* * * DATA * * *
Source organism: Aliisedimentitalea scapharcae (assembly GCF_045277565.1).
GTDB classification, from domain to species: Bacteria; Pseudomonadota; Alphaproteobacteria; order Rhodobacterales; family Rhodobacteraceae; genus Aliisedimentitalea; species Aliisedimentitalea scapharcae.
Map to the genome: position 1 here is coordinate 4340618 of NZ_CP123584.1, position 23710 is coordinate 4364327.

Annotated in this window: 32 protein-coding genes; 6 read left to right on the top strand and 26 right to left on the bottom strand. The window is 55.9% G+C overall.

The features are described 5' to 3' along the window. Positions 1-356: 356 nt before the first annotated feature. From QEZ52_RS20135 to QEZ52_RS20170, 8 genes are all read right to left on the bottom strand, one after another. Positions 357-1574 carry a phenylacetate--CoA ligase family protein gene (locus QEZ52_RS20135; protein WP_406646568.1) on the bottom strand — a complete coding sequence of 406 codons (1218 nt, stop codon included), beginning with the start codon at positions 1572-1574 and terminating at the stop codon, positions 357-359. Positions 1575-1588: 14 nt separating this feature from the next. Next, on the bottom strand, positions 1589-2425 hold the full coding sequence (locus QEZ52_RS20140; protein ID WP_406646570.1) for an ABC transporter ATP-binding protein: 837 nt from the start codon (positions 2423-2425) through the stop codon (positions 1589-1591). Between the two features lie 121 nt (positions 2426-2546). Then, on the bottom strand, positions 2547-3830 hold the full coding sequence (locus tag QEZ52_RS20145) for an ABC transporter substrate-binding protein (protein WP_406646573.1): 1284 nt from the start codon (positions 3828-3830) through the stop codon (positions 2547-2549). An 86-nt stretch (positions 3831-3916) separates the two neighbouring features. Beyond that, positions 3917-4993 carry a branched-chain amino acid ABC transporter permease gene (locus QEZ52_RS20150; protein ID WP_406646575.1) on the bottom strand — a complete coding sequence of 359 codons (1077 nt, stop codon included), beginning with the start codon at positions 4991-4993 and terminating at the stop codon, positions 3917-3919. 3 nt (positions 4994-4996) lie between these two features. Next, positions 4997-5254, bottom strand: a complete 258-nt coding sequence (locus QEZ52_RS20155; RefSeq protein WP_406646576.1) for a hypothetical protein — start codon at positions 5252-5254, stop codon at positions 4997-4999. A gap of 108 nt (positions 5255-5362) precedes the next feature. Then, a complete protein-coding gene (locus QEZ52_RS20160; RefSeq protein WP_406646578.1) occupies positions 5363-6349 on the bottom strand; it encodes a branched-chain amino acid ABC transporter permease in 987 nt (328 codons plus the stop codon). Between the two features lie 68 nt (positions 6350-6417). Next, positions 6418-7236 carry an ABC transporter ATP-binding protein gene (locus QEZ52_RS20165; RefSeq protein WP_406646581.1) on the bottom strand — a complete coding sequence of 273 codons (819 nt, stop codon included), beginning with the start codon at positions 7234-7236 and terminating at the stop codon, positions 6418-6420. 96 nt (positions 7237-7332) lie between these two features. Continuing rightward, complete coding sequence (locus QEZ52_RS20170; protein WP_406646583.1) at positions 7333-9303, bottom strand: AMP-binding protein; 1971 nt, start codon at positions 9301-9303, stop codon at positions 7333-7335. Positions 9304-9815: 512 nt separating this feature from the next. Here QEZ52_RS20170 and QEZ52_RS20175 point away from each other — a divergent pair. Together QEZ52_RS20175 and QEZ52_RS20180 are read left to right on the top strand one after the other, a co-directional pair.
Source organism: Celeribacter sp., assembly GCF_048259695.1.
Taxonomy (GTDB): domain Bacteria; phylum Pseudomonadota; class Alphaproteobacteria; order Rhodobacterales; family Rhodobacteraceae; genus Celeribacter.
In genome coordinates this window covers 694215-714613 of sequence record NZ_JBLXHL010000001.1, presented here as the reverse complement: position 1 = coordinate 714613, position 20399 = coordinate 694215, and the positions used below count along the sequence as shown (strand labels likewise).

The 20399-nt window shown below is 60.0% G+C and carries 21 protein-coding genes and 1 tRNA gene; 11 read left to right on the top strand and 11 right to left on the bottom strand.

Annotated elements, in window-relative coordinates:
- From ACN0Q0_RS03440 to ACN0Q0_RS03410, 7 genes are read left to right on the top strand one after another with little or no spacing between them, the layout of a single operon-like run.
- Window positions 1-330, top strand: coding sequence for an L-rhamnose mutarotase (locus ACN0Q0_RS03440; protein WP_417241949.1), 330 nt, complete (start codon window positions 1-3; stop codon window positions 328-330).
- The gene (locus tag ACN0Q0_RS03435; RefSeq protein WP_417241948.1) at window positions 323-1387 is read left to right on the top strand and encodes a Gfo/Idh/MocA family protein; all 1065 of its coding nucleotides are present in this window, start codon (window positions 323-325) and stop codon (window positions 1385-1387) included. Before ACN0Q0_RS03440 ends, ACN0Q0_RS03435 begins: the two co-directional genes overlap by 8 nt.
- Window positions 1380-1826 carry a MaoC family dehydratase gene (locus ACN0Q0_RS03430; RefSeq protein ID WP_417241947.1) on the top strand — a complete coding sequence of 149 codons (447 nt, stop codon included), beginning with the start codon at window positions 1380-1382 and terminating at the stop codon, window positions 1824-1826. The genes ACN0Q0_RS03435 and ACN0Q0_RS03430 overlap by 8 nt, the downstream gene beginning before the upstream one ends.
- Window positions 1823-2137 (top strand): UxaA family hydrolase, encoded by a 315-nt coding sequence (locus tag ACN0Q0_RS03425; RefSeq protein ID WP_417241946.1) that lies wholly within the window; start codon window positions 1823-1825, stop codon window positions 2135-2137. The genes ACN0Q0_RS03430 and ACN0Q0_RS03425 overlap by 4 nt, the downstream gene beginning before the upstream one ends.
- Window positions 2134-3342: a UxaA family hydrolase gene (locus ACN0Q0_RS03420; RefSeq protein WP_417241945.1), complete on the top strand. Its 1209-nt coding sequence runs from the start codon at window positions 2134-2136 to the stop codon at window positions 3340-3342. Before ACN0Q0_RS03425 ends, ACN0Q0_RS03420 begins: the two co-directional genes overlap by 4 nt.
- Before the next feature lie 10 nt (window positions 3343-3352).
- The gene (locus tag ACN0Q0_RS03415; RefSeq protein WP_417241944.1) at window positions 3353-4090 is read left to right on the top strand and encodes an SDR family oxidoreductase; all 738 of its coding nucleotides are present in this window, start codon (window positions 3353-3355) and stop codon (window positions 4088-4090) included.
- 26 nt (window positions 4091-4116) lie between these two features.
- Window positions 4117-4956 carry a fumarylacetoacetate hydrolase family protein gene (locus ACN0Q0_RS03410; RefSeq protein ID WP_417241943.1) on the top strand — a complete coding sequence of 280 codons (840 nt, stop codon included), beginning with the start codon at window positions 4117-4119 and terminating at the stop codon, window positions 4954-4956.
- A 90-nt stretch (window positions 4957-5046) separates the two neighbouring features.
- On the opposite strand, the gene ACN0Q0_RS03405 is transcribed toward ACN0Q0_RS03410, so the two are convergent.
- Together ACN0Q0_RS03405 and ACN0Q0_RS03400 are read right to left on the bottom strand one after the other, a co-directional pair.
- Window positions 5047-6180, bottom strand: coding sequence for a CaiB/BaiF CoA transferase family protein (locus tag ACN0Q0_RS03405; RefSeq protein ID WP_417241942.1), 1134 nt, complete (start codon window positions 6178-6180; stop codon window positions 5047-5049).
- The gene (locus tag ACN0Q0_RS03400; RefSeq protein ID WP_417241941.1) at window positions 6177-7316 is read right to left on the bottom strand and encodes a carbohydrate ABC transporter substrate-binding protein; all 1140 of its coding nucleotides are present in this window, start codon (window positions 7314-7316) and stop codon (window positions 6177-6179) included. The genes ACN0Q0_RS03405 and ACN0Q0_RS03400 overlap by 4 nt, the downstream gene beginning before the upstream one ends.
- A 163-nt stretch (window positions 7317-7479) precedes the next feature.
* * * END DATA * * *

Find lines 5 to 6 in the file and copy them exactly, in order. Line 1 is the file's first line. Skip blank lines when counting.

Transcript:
The features are described 5' to 3' along the window. Positions 1-356: 356 nt before the first annotated feature. From QEZ52_RS20135 to QEZ52_RS20170, 8 genes are all read right to left on the bottom strand, one after another. Positions 357-1574 carry a phenylacetate--CoA ligase family protein gene (locus QEZ52_RS20135; protein WP_406646568.1) on the bottom strand — a complete coding sequence of 406 codons (1218 nt, stop codon included), beginning with the start codon at positions 1572-1574 and terminating at the stop codon, positions 357-359. Positions 1575-1588: 14 nt separating this feature from the next. Next, on the bottom strand, positions 1589-2425 hold the full coding sequence (locus QEZ52_RS20140; protein ID WP_406646570.1) for an ABC transporter ATP-binding protein: 837 nt from the start codon (positions 2423-2425) through the stop codon (positions 1589-1591). Between the two features lie 121 nt (positions 2426-2546). Then, on the bottom strand, positions 2547-3830 hold the full coding sequence (locus tag QEZ52_RS20145) for an ABC transporter substrate-binding protein (protein WP_406646573.1): 1284 nt from the start codon (positions 3828-3830) through the stop codon (positions 2547-2549). An 86-nt stretch (positions 3831-3916) separates the two neighbouring features. Beyond that, positions 3917-4993 carry a branched-chain amino acid ABC transporter permease gene (locus QEZ52_RS20150; protein ID WP_406646575.1) on the bottom strand — a complete coding sequence of 359 codons (1077 nt, stop codon included), beginning with the start codon at positions 4991-4993 and terminating at the stop codon, positions 3917-3919. 3 nt (positions 4994-4996) lie between these two features. Next, positions 4997-5254, bottom strand: a complete 258-nt coding sequence (locus QEZ52_RS20155; RefSeq protein WP_406646576.1) for a hypothetical protein — start codon at positions 5252-5254, stop codon at positions 4997-4999. A gap of 108 nt (positions 5255-5362) precedes the next feature. Then, a complete protein-coding gene (locus QEZ52_RS20160; RefSeq protein WP_406646578.1) occupies positions 5363-6349 on the bottom strand; it encodes a branched-chain amino acid ABC transporter permease in 987 nt (328 codons plus the stop codon). Between the two features lie 68 nt (positions 6350-6417). Next, positions 6418-7236 carry an ABC transporter ATP-binding protein gene (locus QEZ52_RS20165; RefSeq protein WP_406646581.1) on the bottom strand — a complete coding sequence of 273 codons (819 nt, stop codon included), beginning with the start codon at positions 7234-7236 and terminating at the stop codon, positions 6418-6420. 96 nt (positions 7237-7332) lie between these two features. Continuing rightward, complete coding sequence (locus QEZ52_RS20170; protein WP_406646583.1) at positions 7333-9303, bottom strand: AMP-binding protein; 1971 nt, start codon at positions 9301-9303, stop codon at positions 7333-7335. Positions 9304-9815: 512 nt separating this feature from the next. Here QEZ52_RS20170 and QEZ52_RS20175 point away from each other — a divergent pair. Together QEZ52_RS20175 and QEZ52_RS20180 are read left to right on the top strand one after the other, a co-directional pair.
Source organism: Celeribacter sp., assembly GCF_048259695.1.